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Glenfinglas (or Glen Finglas) is a glen in the Trossachs, in Perthshire. It is a forested area of renowned beauty in Highland part of the county, north of Brig o' Turk and close to Callander, in Menteith. To the west is Loch Katrine.

The name of the glen is Gaelic, in which it is known as Gleann Fhionnghlais.

The novelist and poet Sir Walter Scott (1771–1832) wrote the poem "Glenfinlas; or Lord Ronald's Coronach" in 1803.[1] [2]

The Glenfinglas estate was acquired by the Woodland Trust in 1996[3] and is open to the public.

Ruskin and Millais

John Ruskin in Glenfinlas by John Everett Millais (1853–4)

The leading Victorian art critic John Ruskin (1819–1900) and the Pre-Raphaelite painter John Everett Millais (1829–1896) spent the summer of 1853 together at Glenfinlas.[4] Millais started a painting of John Ruskin in front of a waterfall during the visit, which he finished the following year. The painting is held in the Ashmolean Museum in Oxford.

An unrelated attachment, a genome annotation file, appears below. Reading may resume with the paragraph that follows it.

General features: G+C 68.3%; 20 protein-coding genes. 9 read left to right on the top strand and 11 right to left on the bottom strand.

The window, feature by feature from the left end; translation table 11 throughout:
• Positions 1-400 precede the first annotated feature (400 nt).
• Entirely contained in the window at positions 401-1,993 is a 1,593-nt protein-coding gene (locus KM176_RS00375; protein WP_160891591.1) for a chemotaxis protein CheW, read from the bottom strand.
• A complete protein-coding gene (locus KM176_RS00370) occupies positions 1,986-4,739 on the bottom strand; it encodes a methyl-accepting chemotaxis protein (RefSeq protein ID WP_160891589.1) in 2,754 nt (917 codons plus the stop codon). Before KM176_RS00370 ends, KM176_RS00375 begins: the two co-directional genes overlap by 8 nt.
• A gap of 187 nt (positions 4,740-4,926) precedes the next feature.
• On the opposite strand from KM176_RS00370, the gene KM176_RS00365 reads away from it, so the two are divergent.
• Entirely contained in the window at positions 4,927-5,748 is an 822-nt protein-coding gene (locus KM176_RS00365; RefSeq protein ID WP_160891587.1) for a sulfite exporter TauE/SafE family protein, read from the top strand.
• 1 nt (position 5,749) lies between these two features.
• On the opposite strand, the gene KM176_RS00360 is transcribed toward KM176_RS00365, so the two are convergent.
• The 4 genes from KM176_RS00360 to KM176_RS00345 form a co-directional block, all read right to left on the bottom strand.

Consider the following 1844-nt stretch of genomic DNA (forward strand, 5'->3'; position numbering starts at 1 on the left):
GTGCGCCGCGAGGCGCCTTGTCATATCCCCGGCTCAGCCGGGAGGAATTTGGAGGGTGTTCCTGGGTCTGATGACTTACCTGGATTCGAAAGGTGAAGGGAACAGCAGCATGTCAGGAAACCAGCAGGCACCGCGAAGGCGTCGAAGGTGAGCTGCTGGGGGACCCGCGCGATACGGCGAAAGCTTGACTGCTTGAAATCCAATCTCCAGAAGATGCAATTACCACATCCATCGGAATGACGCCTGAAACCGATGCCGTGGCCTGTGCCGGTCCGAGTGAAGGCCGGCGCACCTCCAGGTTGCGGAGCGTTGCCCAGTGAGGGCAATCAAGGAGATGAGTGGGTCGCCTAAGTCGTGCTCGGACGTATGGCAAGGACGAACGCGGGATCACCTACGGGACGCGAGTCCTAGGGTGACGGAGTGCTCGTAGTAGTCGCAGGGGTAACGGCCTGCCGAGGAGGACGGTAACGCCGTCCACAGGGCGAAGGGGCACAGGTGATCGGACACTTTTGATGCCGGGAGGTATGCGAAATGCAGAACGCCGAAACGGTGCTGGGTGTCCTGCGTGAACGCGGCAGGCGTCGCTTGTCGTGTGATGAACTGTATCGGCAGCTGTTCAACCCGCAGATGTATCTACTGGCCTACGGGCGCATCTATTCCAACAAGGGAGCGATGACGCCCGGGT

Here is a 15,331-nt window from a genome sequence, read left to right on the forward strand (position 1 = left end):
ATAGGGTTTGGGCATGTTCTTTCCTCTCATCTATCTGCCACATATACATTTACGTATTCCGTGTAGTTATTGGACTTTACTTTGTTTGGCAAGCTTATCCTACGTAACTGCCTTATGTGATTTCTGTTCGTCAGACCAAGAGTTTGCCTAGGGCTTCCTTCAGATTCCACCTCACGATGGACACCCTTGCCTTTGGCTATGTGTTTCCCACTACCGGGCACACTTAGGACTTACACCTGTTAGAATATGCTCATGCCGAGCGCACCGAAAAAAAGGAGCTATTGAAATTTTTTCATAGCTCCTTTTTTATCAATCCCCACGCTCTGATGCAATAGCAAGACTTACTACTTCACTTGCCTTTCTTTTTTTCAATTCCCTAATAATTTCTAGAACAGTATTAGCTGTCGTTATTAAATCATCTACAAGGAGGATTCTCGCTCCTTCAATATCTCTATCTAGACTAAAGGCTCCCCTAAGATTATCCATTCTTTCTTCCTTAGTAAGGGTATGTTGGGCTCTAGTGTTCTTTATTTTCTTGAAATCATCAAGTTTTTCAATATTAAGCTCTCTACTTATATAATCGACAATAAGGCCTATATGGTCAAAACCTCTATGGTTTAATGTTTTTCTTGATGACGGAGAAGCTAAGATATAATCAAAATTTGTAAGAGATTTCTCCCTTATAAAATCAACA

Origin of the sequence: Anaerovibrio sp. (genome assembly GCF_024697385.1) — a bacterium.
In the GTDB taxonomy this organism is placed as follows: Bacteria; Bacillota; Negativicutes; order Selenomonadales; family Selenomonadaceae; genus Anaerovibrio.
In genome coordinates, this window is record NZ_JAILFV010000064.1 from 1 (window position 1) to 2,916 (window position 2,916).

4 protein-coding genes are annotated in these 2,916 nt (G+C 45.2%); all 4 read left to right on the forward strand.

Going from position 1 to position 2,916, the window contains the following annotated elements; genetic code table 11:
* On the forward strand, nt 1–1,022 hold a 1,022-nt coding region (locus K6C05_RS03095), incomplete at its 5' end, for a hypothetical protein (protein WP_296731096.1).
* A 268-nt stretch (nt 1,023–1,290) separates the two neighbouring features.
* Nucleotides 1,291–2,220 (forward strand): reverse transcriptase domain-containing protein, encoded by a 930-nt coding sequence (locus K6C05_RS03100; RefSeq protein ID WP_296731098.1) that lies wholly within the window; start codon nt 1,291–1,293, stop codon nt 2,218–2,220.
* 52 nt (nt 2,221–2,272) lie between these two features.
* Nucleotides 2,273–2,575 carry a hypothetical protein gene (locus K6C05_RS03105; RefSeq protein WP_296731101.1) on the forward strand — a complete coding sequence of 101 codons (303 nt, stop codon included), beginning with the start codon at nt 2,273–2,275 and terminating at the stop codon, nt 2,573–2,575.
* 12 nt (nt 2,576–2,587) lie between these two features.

Study of Gneiss Rock, Glenfinlas. Pen and ink study by John Ruskin, 1853

John Ruskin himself was especially interested in the rock formations and, although primarily an art critic, undertook his own studies of these.

The visit by Ruskin and Millais became infamous in later years, as it was here that Ruskin's wife Euphemia ('Effie') fell in love with Millais and shortly afterwards sued for her marriage to be annulled as Ruskin's 'impotency' had left the marriage unconsummated. The trial was a major society scandal. She married Millais soon afterwards.

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